Sisters Are Punking It for Themselves

Bransfield-Waters: A Hell of a woman.
Daniel Kramer

By day, Melissa Bransfield-Waters teaches pre-K tots at the Rise School, a private facility near the Astrodome for kids with disabilities and also those who are developing typically. She's the mother of a toddler daughter and a master's candidate in early childhood/special education. She's also been a youth counselor and an assistant program director for The Kids Exchange Program in Austin.

By night, she becomes Mel Hell -- fierce bassist and feral singer in the trad-punk/psychobilly band Zipperneck. She climbs up on stage at Rudyard's or the Continental Club or the Proletariat and lets down her flaming red hair and cuts loose with a roar that at times barely sounds human, much less demure and female.

But there are a few times when she mixes her two personae, much to the delight of her charges at Rise. "I have to say that this is the thing I am most proud of: I do play guitar for my kids -- every morning we have our little circle time and we sing and stuff," she says. "And the kids I teach are on the verge of being two, and of course they are very defiant and oppositional -- the very definition of punk rock, right? And so Zipperneck does a cover of the Sham 69 song 'No I Don't Wanna' -- it's all about 'I don't wanna go to work' or whatever, all these things you don't wanna do. And so I kinda tweaked it and made a kiddie version of it all about the things kids don't wanna do, and they love it. It was a total hit, and I have kids that are like three, four, five years old now that still love it -- I can hear them going down the halls singing, 'No! I don't wanna!' It's hilarious."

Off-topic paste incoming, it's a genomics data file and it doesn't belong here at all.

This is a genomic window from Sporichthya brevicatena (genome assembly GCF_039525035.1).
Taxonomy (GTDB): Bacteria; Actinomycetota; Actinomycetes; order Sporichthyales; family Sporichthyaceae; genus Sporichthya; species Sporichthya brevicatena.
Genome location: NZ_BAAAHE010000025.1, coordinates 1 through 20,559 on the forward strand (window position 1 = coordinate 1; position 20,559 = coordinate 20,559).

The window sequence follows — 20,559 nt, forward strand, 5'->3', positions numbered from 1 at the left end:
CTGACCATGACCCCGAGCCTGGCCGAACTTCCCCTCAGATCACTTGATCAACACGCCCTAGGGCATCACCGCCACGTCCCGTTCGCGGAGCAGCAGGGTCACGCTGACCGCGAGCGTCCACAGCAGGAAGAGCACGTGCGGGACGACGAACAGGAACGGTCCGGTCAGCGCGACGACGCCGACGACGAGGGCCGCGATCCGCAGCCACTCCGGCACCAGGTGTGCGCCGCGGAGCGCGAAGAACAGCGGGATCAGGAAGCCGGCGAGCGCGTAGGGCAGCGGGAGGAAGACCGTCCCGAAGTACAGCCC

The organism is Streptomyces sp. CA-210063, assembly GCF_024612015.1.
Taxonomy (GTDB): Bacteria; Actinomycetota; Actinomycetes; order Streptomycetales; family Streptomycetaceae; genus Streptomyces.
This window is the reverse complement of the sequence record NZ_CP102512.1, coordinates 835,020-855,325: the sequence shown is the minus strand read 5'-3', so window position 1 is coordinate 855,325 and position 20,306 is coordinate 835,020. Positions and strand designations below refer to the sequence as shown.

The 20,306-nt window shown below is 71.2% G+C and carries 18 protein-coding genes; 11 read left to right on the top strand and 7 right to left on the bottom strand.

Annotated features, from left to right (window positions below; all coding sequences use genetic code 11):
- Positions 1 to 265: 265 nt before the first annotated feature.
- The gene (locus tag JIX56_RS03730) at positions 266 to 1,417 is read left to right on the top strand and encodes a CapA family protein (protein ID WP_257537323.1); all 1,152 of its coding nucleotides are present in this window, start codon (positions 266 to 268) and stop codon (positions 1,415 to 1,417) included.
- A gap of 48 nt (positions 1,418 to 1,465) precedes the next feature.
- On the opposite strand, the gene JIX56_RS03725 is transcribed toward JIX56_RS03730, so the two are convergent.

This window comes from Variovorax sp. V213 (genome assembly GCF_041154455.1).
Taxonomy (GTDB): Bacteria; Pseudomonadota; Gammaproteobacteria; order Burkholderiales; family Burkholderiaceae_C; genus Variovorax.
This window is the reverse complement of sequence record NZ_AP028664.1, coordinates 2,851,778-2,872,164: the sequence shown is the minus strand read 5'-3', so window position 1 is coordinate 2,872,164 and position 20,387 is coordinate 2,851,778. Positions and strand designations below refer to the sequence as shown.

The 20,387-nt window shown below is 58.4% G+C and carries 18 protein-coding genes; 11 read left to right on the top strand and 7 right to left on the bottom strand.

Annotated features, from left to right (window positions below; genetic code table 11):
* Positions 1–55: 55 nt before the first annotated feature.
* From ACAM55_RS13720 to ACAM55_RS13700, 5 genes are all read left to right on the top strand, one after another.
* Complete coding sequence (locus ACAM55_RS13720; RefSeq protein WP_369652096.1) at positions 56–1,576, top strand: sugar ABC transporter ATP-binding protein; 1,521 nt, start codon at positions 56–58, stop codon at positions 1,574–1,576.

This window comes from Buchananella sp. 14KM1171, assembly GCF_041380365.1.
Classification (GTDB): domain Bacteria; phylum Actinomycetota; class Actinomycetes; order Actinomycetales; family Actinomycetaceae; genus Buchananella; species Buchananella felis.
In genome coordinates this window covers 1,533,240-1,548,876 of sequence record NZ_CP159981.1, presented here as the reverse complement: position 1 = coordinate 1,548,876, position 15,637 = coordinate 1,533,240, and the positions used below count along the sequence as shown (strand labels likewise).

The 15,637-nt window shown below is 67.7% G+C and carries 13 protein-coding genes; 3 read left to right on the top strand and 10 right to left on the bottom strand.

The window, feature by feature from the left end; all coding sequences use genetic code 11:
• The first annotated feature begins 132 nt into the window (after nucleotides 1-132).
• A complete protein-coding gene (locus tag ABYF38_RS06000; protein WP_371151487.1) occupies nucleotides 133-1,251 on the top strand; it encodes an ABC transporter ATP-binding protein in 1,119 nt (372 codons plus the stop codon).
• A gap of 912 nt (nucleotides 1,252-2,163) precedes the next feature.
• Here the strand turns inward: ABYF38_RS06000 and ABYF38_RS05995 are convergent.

Mel Hell

And mixing up roles is kinda what Hell is all about. Punk rock nationally (and probably even more so in Houston) has long been mainly a male affair -- rare local exceptions like Manhole, Stinkerbell and Sybil from Rusted Shut only proving the rule. Hell is trying to change that December 9, with the "Island of the Misfit Boytoys" girl-power Christmas punk show, which will feature Zipperneck, Something Fierce and the Bareknuckle Knockouts, who are led by Alice Sin, formerly of C'Mon C'Mon, Deathkultur BBQ and Manhole.

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"We really want to showcase female talent in punk, and what I like about this show is that all of the lead singers of all of these bands like to scream," Hell says. "We are not afraid. We like to emulate our male heroes, and while we are female-fronted bands, we are not anti-male. We really look up to past bands like the Clash, Gun Club, things like that. And when I sing, I'm not really trying to sound like a girl."

It's sad but true, but whenever most white male music critics -- and hell, most white male music fans, too-- come across a band that is not white and male, they assume that all that band's influences have to be white and male. Thus blues legend Bobby Bland could not possibly have been influenced by the painfully white Perry Como, even if Bland himself has said so countless times over the last 50 years. (Look up Bland in, and you'll read that he was influenced exclusively by other black Memphis guys.) And if a band is female, most critics assume that all that band's influences have to be other women -- all female punk bands have to be descended from the Pretenders, Siouxsie and the Banshees and the like.

While Hell does show similarity to some of the punk girls of yore -- Chrissie Hynde especially -- that probably comes from the fact they share primarily male influences, albeit different bands. Hell's favorite bands of today are Louis XIV and Kings of Leon, and her faves from the past are the Ramones, Gun Club, Stiff Little Fingers and the Clash. Save for Gun Club, there's nary a lady in any of those bands; and nor, despite Pete Townshend's semifamous assertion that he was a woman, is there one in the Who, whom Hell calls "probably my biggest influence."